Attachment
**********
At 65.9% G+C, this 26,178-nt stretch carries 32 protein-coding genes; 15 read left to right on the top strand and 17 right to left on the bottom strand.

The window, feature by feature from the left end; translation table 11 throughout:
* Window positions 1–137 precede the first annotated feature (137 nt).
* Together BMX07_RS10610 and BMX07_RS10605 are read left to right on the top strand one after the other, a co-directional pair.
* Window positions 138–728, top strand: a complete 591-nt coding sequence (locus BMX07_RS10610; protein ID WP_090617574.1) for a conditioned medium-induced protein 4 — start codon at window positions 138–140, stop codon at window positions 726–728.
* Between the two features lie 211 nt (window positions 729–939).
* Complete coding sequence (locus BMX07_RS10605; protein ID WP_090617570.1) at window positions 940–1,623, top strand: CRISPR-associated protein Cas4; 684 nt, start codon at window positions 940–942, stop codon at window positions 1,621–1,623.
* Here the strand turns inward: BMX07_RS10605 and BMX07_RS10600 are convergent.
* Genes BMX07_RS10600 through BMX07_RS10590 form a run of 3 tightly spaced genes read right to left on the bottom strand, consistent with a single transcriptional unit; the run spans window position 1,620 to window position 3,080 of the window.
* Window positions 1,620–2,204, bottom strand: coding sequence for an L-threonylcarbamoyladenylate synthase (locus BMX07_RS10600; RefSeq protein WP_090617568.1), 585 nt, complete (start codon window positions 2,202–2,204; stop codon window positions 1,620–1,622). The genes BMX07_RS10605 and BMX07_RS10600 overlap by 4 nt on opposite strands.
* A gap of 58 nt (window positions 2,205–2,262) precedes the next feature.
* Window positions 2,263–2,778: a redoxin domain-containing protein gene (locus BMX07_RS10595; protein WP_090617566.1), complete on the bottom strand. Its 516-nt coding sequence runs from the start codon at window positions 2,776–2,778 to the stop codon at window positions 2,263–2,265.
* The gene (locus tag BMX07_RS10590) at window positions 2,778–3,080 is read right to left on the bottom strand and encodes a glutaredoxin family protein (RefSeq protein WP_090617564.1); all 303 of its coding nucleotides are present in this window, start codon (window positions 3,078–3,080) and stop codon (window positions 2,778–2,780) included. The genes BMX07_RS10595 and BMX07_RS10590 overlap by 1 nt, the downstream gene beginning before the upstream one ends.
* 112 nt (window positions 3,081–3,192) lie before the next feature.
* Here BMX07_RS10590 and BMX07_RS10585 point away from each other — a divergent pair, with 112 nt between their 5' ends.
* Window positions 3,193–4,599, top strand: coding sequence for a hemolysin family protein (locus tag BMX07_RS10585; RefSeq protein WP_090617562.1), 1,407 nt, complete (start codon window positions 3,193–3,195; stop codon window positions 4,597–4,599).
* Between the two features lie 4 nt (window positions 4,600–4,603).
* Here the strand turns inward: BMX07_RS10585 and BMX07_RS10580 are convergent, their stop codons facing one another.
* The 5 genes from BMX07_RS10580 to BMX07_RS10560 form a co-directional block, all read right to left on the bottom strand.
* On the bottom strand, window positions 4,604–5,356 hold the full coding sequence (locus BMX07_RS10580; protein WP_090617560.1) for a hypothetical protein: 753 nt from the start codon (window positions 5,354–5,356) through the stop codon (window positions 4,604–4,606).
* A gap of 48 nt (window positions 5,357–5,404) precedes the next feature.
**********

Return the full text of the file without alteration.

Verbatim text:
At 65.9% G+C, this 26,178-nt stretch carries 32 protein-coding genes; 15 read left to right on the top strand and 17 right to left on the bottom strand.

The window, feature by feature from the left end; translation table 11 throughout:
* Window positions 1–137 precede the first annotated feature (137 nt).
* Together BMX07_RS10610 and BMX07_RS10605 are read left to right on the top strand one after the other, a co-directional pair.
* Window positions 138–728, top strand: a complete 591-nt coding sequence (locus BMX07_RS10610; protein ID WP_090617574.1) for a conditioned medium-induced protein 4 — start codon at window positions 138–140, stop codon at window positions 726–728.
* Between the two features lie 211 nt (window positions 729–939).
* Complete coding sequence (locus BMX07_RS10605; protein ID WP_090617570.1) at window positions 940–1,623, top strand: CRISPR-associated protein Cas4; 684 nt, start codon at window positions 940–942, stop codon at window positions 1,621–1,623.
* Here the strand turns inward: BMX07_RS10605 and BMX07_RS10600 are convergent.
* Genes BMX07_RS10600 through BMX07_RS10590 form a run of 3 tightly spaced genes read right to left on the bottom strand, consistent with a single transcriptional unit; the run spans window position 1,620 to window position 3,080 of the window.
* Window positions 1,620–2,204, bottom strand: coding sequence for an L-threonylcarbamoyladenylate synthase (locus BMX07_RS10600; RefSeq protein WP_090617568.1), 585 nt, complete (start codon window positions 2,202–2,204; stop codon window positions 1,620–1,622). The genes BMX07_RS10605 and BMX07_RS10600 overlap by 4 nt on opposite strands.
* A gap of 58 nt (window positions 2,205–2,262) precedes the next feature.
* Window positions 2,263–2,778: a redoxin domain-containing protein gene (locus BMX07_RS10595; protein WP_090617566.1), complete on the bottom strand. Its 516-nt coding sequence runs from the start codon at window positions 2,776–2,778 to the stop codon at window positions 2,263–2,265.
* The gene (locus tag BMX07_RS10590) at window positions 2,778–3,080 is read right to left on the bottom strand and encodes a glutaredoxin family protein (RefSeq protein WP_090617564.1); all 303 of its coding nucleotides are present in this window, start codon (window positions 3,078–3,080) and stop codon (window positions 2,778–2,780) included. The genes BMX07_RS10595 and BMX07_RS10590 overlap by 1 nt, the downstream gene beginning before the upstream one ends.
* 112 nt (window positions 3,081–3,192) lie before the next feature.
* Here BMX07_RS10590 and BMX07_RS10585 point away from each other — a divergent pair, with 112 nt between their 5' ends.
* Window positions 3,193–4,599, top strand: coding sequence for a hemolysin family protein (locus tag BMX07_RS10585; RefSeq protein WP_090617562.1), 1,407 nt, complete (start codon window positions 3,193–3,195; stop codon window positions 4,597–4,599).
* Between the two features lie 4 nt (window positions 4,600–4,603).
* Here the strand turns inward: BMX07_RS10585 and BMX07_RS10580 are convergent, their stop codons facing one another.
* The 5 genes from BMX07_RS10580 to BMX07_RS10560 form a co-directional block, all read right to left on the bottom strand.
* On the bottom strand, window positions 4,604–5,356 hold the full coding sequence (locus BMX07_RS10580; protein WP_090617560.1) for a hypothetical protein: 753 nt from the start codon (window positions 5,354–5,356) through the stop codon (window positions 4,604–4,606).
* A gap of 48 nt (window positions 5,357–5,404) precedes the next feature.